I spent the last year of my teaching career living and teaching from an rather poorly constructed Audio Visual cart. It was originally designed to hold those old 16 mm film projectors that, at one time, were the mainstay of geography classes and Friday afternoons. Later it became a way to transport books and other supplies from one classroom to another at the beginning and end of each school year. It also served as a coffee cart during staff meetings, and held water jugs during the school’s annual play day.
Now it had become the way I was expected to move my music program throughout the primary and junior divisions of my school.
At night, I would keep my cart in the school’s computer storage room and in the morning I would load it up with supplies for the day and go out, attempting to teach to a curriculum that, while written in the key of rich musical exploration, composition, improvisation and appreciation, never really seemed to fully resonate with me or my students. My cart could never hold the resources that I had accumulated to provide the type of musical experiences about which I dreamed.
Oh, we had the resources: sets of Orff instruments, drums and shakers from all over the world, electronic keyboards that could emulate a full orchestra and a class set of ukuleles that almost always stayed in tune. Traditional tools of the trade combined with more modern technologies to create a space for exploration and creation! But the music room was more than just a physical teaching space. It was a place of social interaction, experimentation and confidence-building!
I may have been the only one who noticed, but when I lost that physical space and was forced to push my cart from class to class, I lost an important part of my identity as a teacher. Not only could I not offer my students access to the type of program in which we had invested, both my connection to both my work and my colleagues changed.
It changed because space is an important dimension in the teaching-learning dynamic. It’s where student, teacher and subject matter come together and it says to all involved, “This is important stuff and it matters.” More than that, however, it says, “You’re important stuff and you matter.” And without dedicated space, it’s easy to get lost, feel ungrounded and unconnected. As strange as it might seem to others, when I lost my dedicated music classroom, a little piece of my own dedication shifted and moved elsewhere. A sense of compromise began to creep into the program decisions I made. Not everything was possible (or practical) anymore and the way that I approached the prescribed curriculum changed.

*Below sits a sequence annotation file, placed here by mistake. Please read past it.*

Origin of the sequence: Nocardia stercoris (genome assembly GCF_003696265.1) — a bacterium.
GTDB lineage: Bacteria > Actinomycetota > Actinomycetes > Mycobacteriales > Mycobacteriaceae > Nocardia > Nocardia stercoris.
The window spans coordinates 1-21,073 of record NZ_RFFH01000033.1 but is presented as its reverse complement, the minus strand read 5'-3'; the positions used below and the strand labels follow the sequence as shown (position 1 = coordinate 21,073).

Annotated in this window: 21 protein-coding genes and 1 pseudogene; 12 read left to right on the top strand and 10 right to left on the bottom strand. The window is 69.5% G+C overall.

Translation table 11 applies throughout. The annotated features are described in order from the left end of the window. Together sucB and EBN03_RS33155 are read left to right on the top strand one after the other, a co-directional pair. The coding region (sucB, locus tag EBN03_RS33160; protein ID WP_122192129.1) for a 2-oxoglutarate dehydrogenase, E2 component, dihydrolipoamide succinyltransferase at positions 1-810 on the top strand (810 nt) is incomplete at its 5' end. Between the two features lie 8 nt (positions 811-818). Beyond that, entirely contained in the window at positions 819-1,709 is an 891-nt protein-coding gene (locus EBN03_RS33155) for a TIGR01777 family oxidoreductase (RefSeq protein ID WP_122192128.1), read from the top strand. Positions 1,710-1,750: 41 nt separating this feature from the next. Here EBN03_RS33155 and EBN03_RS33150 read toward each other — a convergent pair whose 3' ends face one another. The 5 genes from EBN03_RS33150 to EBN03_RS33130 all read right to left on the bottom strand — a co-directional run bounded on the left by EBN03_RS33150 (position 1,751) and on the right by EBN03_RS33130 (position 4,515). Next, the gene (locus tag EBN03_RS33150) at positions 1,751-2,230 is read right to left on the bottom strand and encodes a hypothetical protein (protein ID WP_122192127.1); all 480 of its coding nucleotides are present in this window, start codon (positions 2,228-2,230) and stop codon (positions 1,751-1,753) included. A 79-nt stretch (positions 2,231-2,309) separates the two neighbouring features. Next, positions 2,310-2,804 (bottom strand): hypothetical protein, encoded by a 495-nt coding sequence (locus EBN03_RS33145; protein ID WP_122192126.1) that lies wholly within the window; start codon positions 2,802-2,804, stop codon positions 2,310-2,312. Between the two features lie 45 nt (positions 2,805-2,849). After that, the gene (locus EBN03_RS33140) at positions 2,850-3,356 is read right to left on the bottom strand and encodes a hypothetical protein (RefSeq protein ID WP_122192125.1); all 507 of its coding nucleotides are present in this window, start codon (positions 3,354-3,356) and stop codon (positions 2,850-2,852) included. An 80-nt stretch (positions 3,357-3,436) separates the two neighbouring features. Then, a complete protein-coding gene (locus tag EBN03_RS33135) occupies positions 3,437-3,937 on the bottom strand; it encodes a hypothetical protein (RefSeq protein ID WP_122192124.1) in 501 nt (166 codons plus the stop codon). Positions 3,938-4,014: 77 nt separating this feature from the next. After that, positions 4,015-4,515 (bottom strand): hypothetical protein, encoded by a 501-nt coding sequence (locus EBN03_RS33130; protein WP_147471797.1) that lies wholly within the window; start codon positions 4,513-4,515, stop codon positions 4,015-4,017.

Not only was there no place for me to land at the beginning of each day, and no place to set up and get organized, but there was no home for the extra-curricular music activities that were so much part of my life as a teacher. (Imagine a phys-ed teacher with no gymnasium!) And there was no place for kids to come and hang out, listen to music or try out an instrument or a musical idea that may have been running through their head during math class. In a sense, when I lost my classroom, a void was created that extended well beyond the boundaries of my particular program.
This week the Peel District School Board announced a decision to close nearly 100 classrooms and relegate a number of music and French language teachers to life on the cart. Apparently, schools don’t have the money to clean an entire school anymore. The solution? Don’t use the entire school. The thinking is that vocal-music and French language teachers don’t need space of their own in order to do their work. They are confident that, while it may be inconvenient and a bit of a hassle for everyone, that things will work themselves out.
And you know what? They’re probably right. Good teachers will always find a way to make it work. I tried to make it work.
But while the Board’s financial folks are counting the savings on one hand, they need to be sure that they are accounting for the costs on the other: quality programming, quality teaching and the type of learning that happens when dedicated space is seen as an essential part of our work as educators.
There are many questions that emerge as the result of the Board’s approach to problem solving. Perhaps one of the most important might be: Do we really want important dimensions of our public education system to be available a la carte?